Daniel and his new-found companion Asanda embark on an imaginative journey through different worlds to seek the "ultimate story" to help Peter. After traveling through fantastical lands and... See full summary »
One home, one secret, one man, two sisters. The 20 year old Orsa is madly in love with the lieutenant Spyros Maltabes. As a closed character she won't reveal her secret to anyone. Her ... See full summary »
The passionate Merchant Ivory drama tells the story of Françoise Gilot (Natascha McElhone), the only lover of Pablo Picasso (Sir Anthony Hopkins) who was strong enough to withstand his ferocious cruelty, and move on with her life.
The lives of two lovelorn spouses from separate marriages, a registered sex offender, and a disgraced ex-police officer intersect as they struggle to resist their vulnerabilities and temptations in suburban Massachusetts.
At the end of the 1940's, abstract expressionist Jackson Pollock (1912-1956) is featured in Life magazine. Flashback to 1941, he's living with his brother in a tiny apartment in New York City, drinking too much, and exhibiting an occasional painting in group shows. That's when he meets artist Lee Krasner, who puts her career on hold to be his companion, lover, champion, wife, and, in essence, caretaker. To get him away from booze, insecurity, and the stress of city life, they move to the Hamptons where nature and sobriety help Pollock achieve a breakthrough in style: a critic praises, then Life magazine calls. But so do old demons: the end is nasty, brutish, and short.Written by
When Ed Harris fell off the bicycle during the scene where Pollock is trying to ride home carrying a case of beer, you can see him looking at his hand as he gets up. In reality Harris had really hurt his hand, which was bleeding, and had to get 5 stitches. See more »
In the 'love scene' between Jackson and Peggy Gugenheim, she says the word 'wait' in Greek... See more »
The romantic notion of suffering for one's art has been cinematically rendered in countless films, depicting the lives of real life artists ranging from Van Gogh to Camille Claudel to Beethoven to Jim Morrison to Rimbaud; but rarely has a film penetrated as deeply as `Pollock,' directed by and starring Ed Harris as the abstract painter Jackson Pollock. The story begins in 1941 and chronicles Pollock's life until the early 50s. It's a vivid, and at times grim portrait of a true artist struggling for recognition, as well as with the inner demons that plague his soul and are reflected in his art and the way he lives his life. It is said that the artist `sees' the world differently than the average person, which may be true; and it is that unique `vision' that sets the artist apart. And Pollock was no exception to the rule.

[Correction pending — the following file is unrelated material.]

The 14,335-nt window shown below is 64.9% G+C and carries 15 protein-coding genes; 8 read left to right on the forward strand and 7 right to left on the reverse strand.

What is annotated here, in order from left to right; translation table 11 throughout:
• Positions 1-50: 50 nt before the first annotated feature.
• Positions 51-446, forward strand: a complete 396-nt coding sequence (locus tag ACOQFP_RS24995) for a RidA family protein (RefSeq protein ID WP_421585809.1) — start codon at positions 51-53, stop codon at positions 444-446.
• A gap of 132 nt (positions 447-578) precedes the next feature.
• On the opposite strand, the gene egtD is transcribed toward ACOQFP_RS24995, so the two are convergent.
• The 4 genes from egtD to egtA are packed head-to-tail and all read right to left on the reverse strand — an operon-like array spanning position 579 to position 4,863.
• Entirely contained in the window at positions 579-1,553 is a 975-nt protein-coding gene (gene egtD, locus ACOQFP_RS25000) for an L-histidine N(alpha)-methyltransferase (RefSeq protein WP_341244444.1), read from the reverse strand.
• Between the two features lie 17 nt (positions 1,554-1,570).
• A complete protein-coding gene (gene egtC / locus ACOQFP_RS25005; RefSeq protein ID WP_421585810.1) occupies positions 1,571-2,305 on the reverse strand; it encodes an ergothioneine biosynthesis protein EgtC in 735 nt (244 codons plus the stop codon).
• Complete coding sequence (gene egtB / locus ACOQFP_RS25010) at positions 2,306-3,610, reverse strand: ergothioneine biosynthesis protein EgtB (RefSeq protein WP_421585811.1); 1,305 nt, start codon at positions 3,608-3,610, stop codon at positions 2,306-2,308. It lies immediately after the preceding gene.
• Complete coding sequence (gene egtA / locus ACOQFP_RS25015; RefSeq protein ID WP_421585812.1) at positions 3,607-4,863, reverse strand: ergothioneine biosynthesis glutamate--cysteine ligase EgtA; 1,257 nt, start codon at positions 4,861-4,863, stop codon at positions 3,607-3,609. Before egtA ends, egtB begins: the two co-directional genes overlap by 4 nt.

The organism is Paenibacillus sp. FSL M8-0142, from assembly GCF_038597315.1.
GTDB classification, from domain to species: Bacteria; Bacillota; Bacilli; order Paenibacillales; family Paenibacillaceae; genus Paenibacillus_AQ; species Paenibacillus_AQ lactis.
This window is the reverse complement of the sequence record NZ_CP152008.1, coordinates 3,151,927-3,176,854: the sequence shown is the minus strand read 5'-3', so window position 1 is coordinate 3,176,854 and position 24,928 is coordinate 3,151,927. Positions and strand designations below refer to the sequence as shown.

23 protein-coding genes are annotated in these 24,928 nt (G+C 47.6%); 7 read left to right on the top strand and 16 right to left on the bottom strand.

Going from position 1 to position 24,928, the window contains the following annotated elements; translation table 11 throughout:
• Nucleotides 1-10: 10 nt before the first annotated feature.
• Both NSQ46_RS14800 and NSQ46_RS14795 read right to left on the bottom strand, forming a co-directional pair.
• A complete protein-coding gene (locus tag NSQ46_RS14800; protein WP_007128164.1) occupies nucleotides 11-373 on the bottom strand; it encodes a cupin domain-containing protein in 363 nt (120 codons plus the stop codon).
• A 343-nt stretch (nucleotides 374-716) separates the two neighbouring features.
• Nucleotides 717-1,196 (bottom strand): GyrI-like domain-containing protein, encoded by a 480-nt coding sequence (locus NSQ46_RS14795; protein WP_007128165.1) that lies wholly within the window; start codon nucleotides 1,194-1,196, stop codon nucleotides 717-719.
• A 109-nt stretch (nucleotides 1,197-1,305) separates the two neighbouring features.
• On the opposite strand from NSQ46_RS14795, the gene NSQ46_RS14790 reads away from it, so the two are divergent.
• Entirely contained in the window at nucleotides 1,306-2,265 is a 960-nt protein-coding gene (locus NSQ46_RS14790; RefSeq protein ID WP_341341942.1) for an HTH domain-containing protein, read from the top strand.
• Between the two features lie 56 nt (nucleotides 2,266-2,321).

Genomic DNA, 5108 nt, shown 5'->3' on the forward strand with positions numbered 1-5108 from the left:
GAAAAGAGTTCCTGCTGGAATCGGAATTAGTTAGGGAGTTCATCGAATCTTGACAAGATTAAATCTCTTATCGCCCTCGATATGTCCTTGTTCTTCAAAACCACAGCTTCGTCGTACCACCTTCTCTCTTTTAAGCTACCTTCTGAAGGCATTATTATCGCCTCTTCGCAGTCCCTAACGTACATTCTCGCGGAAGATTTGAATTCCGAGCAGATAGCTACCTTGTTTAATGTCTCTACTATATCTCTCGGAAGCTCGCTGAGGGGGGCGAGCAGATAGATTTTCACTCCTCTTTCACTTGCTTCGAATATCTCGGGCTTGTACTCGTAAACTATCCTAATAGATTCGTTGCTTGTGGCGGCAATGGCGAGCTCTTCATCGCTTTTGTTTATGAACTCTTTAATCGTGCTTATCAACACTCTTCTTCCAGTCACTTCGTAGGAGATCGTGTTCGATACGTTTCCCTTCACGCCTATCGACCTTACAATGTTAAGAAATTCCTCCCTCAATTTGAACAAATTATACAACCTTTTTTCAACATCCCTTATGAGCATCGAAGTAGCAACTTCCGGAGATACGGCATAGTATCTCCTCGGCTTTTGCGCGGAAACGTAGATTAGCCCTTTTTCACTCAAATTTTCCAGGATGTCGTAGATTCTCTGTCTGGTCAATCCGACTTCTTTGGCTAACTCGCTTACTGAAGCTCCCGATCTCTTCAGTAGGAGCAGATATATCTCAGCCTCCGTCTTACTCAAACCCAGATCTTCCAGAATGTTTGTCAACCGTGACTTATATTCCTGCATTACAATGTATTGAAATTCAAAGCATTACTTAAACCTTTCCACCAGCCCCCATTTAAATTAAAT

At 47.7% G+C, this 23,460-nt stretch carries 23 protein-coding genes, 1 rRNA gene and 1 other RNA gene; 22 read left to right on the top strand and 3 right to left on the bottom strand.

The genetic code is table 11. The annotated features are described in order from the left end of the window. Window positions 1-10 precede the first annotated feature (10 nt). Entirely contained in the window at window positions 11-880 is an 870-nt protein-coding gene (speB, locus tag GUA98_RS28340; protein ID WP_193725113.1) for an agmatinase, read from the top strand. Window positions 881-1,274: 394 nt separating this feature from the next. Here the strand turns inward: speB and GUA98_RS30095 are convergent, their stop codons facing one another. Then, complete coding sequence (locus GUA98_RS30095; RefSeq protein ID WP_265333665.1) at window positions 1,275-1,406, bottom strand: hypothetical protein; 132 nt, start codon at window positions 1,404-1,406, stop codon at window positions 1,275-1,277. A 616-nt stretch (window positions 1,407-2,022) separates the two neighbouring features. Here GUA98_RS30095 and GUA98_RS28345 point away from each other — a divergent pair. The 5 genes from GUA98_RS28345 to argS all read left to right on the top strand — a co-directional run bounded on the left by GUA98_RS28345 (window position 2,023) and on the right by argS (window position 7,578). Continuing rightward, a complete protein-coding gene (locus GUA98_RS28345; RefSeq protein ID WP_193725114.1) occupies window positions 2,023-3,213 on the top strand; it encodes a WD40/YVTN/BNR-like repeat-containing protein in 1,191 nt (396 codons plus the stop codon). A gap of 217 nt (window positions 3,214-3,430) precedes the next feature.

As romantic as it may sound, the reality of suffering for one's art is just that: Suffering. For realizing that vision and bringing it to fruition is more often than not an arduous and tortuous path to tread. Coalescing the fragments of that vision and transferring that information into reality can be a painful process, and one of the strengths of this film is that it so succinctly conveys that sense of desperation and frustration that are seemingly an intrinsic part of `creating.' There's a scene in which Pollock, after having been commissioned to do a mural, sits on the floor of his studio with his back against the wall staring for days on end at the blank canvas stretched across the room, waiting for that spark of inspiration, that sudden moment when what he must do will crystallize in his mind's eye. It's a powerful, intense scene that allows you to share that creative process with the artist and experience the emotional turmoil of it, as well as the exhilaration of the moment when it all suddenly becomes clear, when the vision is realized. It's a stunning moment; Pollock's face fills the screen and you actually see it in his eyes, the exact moment of discovery. And it's absolute magic.
As Pollock, Ed Harris gives arguably the best performance of his career; he perfectly captures every emotional level of this complex individual, from the manic highs and lows (exacerbated by alcohol consumption) to the neutral moments in between. He totally immerses himself in the character, and what surfaces is a thorough and memorable picture of a tortured genius and flawed human being. It's an astounding piece of work, for which he most certainly should have taken home the Oscar for Best Actor.
Marcia Gay Harden received the Academy Award for Best Supporting Actress for her portrayal of Lee Krasner, the woman who loved Pollock and devoted herself (even at the expense of her own career as an artist) to the man and his art. It's a terrific performance, through which Harden brings Lee to life, physically and emotionally. Her amount of screen time seemingly should have qualified her for a Best Actress nomination, but regardless, her work here is unquestionably deserving of the Oscar.
The supporting cast includes Amy Madigan (Peggy Guggenheim), Jennifer Connelly (Ruth), Jeffrey Tambor (Clement), Bud Cort (Howard), John Heard (Tony), Sada Thompson (Stella Pollock) and Val Kilmer (Willem de Kooning). Harris' triumph with `Pollock' does not begin and end with his extraordinary performance, however; though his acting is so exceptional it would be easy to overlook the brilliant job of directing he did with this film. And it is brilliant. The way this film is presented is the work of not only a seasoned professional, but of a professional artist with a unique vision of his own. One of the best films of the year (2000), hopefully it will in the future receive the acclaim of which it is so richly deserving. Hopefully, as well, Harris will direct again; for it is talent like his, and films like this one, that expand the Cinematic Universe as we know it. I rate this one 10/10.
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